Q: Hello! I am a Swedish pharmacy student who is looking through the web to find some information about future treatment of epilepsy. My simple question is: What future aspects are there in epilepsy treatment -- what kind of treatments are currently being developed and how do they differ from the old ways of treating it. My main concern, of course, is pharmaceutic, but I would like some information about non-pharmacological treatments as well.
If you would give me an answer I would be most grateful.
A: Well, I'm not a part of the "network for psychic buddies," but since you asked, I'll give you my opinions, grouped by probabilities:
1) Things we'll likely see in the near future:
Over the next 2-3 years we will continue to see a steady stream of new seizure medications. Although none will be the drug to end all other drugs, each addtional medication raises the promise of controlling more persons with epilepsy. The additional numbers of seizure medications may also increase the probability that a less toxic medication can be found for a given individual. There will likely be new devices available for epilepsy - the vagus nerve stimulator (already available in the European Community), and possibly the thalamic stimulator.
More genetic markers and possibly, specific gene products, will be elucidated for persons with family histories epilepsy. This will help to identify persons "at risk."
-- Probable U.S. drug releases for 1997:
2) Things that we might see in the not-so-far future:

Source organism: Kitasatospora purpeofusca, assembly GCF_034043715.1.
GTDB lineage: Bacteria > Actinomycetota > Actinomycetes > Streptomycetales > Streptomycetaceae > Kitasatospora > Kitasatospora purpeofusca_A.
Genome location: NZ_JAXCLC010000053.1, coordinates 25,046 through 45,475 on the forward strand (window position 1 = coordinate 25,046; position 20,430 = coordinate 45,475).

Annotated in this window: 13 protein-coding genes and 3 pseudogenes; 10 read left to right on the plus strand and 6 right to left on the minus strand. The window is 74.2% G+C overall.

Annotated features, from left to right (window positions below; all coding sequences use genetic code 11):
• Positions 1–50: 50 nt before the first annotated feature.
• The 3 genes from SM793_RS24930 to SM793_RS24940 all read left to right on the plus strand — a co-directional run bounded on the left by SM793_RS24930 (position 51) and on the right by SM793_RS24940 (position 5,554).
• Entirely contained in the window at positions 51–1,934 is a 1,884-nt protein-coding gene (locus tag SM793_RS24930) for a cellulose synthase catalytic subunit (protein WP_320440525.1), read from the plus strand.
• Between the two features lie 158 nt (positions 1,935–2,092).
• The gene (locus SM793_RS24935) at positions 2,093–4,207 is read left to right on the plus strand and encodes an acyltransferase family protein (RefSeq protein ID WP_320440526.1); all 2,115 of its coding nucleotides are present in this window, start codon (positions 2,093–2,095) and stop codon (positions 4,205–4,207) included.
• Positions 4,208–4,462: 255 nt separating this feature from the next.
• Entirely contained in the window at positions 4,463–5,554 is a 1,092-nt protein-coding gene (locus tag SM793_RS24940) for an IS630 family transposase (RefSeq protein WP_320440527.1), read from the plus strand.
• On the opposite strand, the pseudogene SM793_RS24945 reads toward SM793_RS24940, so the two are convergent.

More data should become available on techniques to improve outcomes from epilepsy surgery by improving seizure control and/or minimize deficits. One promising technique is the subpial transection, that seeks to disconnect epileptic brain tissue rather than remove it. This may be particularly important when seizures start from critical areas of brain, such as the speech areas. Transplantation of cells that secrete brain chemicals into seizure zones are currently feasible from a technologic standpoint, although it is not currently known whether this will help seizure control. Alternatively, it is possible that small devices (pumps) could be used to deliver focal drug delivery to parts of brain that need it.
3) Things that are still down the road:
Although there have been great strides in the understanding of the genetic nature of many epilepsies, implementation of gene therapy in epilepsy will be very difficult. The main obstacles are: 1) how to deliver genes or gene products to the correct place in the brain, 2) to determine how much to give and 3) to be able to control the doses. One particular difficulty is that the brain is very isolated from the rest of the body, and like many drugs, it may be hard to get the genes or gene products into the brain. Nonetheless, there is exciting potential for this type of therapy
4) Things that we need, but don't know when they will come:
We desparately need therapies that will PREVENT epilepsy from occurring in the first place. In persons with genetic tendencies, this could be accomplished by "fixing" the genetic abnormalities in persons with the abnormal genes. However, many of the epilepsies do not appear to be genetic, for example, epilepsy resulting from head injury and stroke. Clearly we need to develop medications that will prevent the development of a seizure focus in persons with high risk.
Overall, the future holds great promise for new epilepsy therapies. But continued research will be necessary for results to occur. The drive for these improvements must come from physicians, health care professionals, and especially, persons with epilepsy.